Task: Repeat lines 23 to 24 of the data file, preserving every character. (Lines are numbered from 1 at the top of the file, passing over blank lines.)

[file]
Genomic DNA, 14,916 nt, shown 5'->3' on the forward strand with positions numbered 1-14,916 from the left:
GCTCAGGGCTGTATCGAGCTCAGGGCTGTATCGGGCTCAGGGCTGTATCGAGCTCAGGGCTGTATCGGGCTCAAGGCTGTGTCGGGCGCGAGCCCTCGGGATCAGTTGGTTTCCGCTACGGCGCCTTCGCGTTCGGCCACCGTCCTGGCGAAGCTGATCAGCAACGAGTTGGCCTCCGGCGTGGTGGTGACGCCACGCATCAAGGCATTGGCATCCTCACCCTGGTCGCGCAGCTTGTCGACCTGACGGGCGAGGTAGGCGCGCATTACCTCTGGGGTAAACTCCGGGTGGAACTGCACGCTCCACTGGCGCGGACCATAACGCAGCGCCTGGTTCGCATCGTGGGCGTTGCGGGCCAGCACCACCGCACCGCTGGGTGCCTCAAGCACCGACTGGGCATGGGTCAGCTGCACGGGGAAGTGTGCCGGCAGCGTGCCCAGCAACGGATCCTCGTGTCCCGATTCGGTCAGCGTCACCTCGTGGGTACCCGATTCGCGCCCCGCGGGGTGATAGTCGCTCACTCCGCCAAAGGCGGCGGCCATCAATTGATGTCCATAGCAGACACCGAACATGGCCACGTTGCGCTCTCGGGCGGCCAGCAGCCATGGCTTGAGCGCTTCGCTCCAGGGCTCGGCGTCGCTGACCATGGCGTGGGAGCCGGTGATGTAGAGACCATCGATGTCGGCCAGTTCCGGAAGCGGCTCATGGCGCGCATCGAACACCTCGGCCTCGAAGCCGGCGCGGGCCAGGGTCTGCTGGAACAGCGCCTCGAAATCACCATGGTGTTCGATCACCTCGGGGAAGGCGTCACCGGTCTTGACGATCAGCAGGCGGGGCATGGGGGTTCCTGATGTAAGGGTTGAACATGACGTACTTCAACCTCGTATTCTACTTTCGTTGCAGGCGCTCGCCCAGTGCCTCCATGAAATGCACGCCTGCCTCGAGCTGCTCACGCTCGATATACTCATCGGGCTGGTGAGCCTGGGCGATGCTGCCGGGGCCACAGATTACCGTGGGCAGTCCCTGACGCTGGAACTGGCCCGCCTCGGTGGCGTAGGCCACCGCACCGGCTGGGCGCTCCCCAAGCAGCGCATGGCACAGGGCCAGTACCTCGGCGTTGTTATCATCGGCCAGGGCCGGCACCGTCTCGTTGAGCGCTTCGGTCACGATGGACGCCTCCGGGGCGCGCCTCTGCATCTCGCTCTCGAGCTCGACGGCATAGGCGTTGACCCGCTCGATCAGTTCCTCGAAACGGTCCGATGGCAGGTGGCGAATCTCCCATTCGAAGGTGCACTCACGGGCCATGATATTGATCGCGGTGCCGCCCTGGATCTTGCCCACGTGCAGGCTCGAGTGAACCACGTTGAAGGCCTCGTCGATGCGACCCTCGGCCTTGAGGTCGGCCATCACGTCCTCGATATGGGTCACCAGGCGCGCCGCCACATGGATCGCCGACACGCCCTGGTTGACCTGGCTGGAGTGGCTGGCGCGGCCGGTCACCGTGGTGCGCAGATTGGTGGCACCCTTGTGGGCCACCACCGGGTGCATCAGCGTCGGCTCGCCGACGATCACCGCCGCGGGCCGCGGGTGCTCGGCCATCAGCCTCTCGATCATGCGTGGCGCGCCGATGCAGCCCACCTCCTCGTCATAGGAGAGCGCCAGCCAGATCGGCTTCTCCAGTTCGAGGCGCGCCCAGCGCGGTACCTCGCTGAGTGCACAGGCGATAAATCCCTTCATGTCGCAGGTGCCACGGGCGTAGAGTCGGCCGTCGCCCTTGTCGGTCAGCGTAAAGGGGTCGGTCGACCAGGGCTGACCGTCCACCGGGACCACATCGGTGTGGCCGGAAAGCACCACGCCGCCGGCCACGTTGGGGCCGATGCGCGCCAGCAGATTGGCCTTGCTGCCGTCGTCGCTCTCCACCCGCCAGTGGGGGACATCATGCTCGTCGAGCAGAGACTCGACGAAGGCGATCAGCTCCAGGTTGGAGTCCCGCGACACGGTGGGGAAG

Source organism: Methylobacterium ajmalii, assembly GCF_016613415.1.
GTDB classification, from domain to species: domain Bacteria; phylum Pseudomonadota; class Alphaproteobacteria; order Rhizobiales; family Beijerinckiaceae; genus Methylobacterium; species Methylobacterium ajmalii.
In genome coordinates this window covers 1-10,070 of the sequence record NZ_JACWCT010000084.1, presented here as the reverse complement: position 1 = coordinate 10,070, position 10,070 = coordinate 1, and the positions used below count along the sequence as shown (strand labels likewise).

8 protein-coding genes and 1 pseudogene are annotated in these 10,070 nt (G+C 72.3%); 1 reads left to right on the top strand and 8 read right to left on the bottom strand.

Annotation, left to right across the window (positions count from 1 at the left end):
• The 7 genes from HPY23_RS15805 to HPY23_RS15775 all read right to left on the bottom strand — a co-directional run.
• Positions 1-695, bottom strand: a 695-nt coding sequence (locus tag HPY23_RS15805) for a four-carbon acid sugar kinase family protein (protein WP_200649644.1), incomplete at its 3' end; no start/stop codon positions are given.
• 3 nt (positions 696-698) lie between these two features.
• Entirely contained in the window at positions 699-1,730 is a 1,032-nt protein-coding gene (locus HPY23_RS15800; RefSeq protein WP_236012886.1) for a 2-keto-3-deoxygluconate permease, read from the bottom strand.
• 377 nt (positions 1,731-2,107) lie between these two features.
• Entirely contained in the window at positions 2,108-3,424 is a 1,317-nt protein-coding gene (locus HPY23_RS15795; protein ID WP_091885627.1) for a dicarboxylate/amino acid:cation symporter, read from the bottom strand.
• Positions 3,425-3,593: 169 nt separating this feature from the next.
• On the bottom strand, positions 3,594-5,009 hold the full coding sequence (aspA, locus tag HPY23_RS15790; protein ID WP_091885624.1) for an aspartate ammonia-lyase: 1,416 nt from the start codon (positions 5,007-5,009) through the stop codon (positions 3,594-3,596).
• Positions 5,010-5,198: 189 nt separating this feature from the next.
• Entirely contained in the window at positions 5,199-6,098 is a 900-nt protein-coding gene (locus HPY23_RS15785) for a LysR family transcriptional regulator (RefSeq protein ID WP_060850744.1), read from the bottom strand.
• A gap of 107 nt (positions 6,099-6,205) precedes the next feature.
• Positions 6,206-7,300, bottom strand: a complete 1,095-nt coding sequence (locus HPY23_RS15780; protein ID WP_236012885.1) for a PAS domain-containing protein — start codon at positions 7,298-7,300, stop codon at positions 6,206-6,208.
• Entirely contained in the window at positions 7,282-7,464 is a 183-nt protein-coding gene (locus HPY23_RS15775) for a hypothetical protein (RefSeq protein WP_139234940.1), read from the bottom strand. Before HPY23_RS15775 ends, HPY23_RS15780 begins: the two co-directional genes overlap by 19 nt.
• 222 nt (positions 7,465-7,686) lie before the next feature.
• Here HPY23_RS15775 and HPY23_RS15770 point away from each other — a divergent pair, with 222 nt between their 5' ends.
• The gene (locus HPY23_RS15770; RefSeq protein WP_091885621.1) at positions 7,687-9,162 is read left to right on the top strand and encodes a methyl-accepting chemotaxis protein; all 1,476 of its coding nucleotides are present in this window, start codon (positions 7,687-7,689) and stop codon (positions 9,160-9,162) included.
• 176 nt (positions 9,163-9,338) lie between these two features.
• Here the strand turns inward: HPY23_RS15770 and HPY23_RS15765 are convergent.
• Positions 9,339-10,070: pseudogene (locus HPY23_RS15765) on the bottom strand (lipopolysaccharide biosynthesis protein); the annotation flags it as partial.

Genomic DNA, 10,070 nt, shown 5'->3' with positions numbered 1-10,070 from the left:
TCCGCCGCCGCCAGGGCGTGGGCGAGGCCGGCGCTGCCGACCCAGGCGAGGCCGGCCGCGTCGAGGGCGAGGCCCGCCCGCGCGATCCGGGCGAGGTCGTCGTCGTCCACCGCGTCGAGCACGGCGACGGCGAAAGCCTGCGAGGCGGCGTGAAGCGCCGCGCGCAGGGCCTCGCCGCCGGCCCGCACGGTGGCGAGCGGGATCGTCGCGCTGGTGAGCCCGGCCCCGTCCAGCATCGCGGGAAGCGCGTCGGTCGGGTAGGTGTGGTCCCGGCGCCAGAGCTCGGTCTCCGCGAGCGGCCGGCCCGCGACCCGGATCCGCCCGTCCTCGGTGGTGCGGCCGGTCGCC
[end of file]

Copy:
• The gene (locus HPY23_RS15770; RefSeq protein WP_091885621.1) at positions 7,687-9,162 is read left to right on the top strand and encodes a methyl-accepting chemotaxis protein; all 1,476 of its coding nucleotides are present in this window, start codon (positions 7,687-7,689) and stop codon (positions 9,160-9,162) included.
• 176 nt (positions 9,163-9,338) lie between these two features.